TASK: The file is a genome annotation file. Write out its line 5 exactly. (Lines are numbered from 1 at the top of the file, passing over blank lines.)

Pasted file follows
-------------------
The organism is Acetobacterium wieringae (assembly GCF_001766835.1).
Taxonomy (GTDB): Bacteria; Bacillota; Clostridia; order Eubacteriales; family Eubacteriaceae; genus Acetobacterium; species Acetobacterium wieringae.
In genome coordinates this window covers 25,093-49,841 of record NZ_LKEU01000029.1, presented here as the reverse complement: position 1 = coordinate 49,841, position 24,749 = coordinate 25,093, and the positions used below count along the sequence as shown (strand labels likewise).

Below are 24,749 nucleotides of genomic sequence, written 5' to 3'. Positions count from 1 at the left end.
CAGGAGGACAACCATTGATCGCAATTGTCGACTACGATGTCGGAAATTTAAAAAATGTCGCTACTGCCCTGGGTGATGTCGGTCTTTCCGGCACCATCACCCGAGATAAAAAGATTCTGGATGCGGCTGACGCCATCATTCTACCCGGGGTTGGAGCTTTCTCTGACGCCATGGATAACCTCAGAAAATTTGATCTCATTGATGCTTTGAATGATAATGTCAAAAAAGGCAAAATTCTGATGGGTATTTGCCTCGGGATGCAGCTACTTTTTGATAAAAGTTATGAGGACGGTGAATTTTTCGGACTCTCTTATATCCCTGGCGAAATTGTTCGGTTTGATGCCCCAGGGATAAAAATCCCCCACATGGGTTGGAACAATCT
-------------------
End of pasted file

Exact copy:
CAGGAGGACAACCATTGATCGCAATTGTCGACTACGATGTCGGAAATTTAAAAAATGTCGCTACTGCCCTGGGTGATGTCGGTCTTTCCGGCACCATCACCCGAGATAAAAAGATTCTGGATGCGGCTGACGCCATCATTCTACCCGGGGTTGGAGCTTTCTCTGACGCCATGGATAACCTCAGAAAATTTGATCTCATTGATGCTTTGAATGATAATGTCAAAAAAGGCAAAATTCTGATGGGTATTTGCCTCGGGATGCAGCTACTTTTTGATAAAAGTTATGAGGACGGTGAATTTTTCGGACTCTCTTATATCCCTGGCGAAATTGTTCGGTTTGATGCCCCAGGGATAAAAATCCCCCACATGGGTTGGAACAATCT